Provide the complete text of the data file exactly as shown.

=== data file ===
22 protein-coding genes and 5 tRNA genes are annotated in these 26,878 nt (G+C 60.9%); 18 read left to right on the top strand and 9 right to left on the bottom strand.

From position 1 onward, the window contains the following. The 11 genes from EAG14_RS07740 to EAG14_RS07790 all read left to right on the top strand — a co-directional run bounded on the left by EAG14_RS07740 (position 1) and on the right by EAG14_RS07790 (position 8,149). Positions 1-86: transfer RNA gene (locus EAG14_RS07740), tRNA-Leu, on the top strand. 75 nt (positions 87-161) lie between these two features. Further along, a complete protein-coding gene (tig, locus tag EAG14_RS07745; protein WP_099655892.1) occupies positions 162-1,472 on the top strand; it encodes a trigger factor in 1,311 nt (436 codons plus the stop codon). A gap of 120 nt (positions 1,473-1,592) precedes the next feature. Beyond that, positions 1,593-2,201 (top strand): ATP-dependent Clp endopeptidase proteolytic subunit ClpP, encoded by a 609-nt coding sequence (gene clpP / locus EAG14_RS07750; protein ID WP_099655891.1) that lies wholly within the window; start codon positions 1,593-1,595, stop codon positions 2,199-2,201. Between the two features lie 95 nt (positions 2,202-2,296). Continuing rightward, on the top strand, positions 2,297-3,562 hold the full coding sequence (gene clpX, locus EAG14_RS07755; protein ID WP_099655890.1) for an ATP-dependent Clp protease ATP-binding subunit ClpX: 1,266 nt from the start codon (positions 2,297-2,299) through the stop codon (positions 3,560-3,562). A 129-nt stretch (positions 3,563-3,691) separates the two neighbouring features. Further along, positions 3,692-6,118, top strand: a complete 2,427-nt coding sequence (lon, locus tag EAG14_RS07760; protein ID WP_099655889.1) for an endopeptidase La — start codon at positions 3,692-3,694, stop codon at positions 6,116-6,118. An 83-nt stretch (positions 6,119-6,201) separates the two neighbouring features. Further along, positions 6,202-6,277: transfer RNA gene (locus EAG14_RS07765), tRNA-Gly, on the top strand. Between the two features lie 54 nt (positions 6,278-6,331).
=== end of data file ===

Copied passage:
22 protein-coding genes and 5 tRNA genes are annotated in these 26,878 nt (G+C 60.9%); 18 read left to right on the top strand and 9 right to left on the bottom strand.

From position 1 onward, the window contains the following. The 11 genes from EAG14_RS07740 to EAG14_RS07790 all read left to right on the top strand — a co-directional run bounded on the left by EAG14_RS07740 (position 1) and on the right by EAG14_RS07790 (position 8,149). Positions 1-86: transfer RNA gene (locus EAG14_RS07740), tRNA-Leu, on the top strand. 75 nt (positions 87-161) lie between these two features. Further along, a complete protein-coding gene (tig, locus tag EAG14_RS07745; protein WP_099655892.1) occupies positions 162-1,472 on the top strand; it encodes a trigger factor in 1,311 nt (436 codons plus the stop codon). A gap of 120 nt (positions 1,473-1,592) precedes the next feature. Beyond that, positions 1,593-2,201 (top strand): ATP-dependent Clp endopeptidase proteolytic subunit ClpP, encoded by a 609-nt coding sequence (gene clpP / locus EAG14_RS07750; protein ID WP_099655891.1) that lies wholly within the window; start codon positions 1,593-1,595, stop codon positions 2,199-2,201. Between the two features lie 95 nt (positions 2,202-2,296). Continuing rightward, on the top strand, positions 2,297-3,562 hold the full coding sequence (gene clpX, locus EAG14_RS07755; protein ID WP_099655890.1) for an ATP-dependent Clp protease ATP-binding subunit ClpX: 1,266 nt from the start codon (positions 2,297-2,299) through the stop codon (positions 3,560-3,562). A 129-nt stretch (positions 3,563-3,691) separates the two neighbouring features. Further along, positions 3,692-6,118, top strand: a complete 2,427-nt coding sequence (lon, locus tag EAG14_RS07760; protein ID WP_099655889.1) for an endopeptidase La — start codon at positions 3,692-3,694, stop codon at positions 6,116-6,118. An 83-nt stretch (positions 6,119-6,201) separates the two neighbouring features. Further along, positions 6,202-6,277: transfer RNA gene (locus EAG14_RS07765), tRNA-Gly, on the top strand. Between the two features lie 54 nt (positions 6,278-6,331).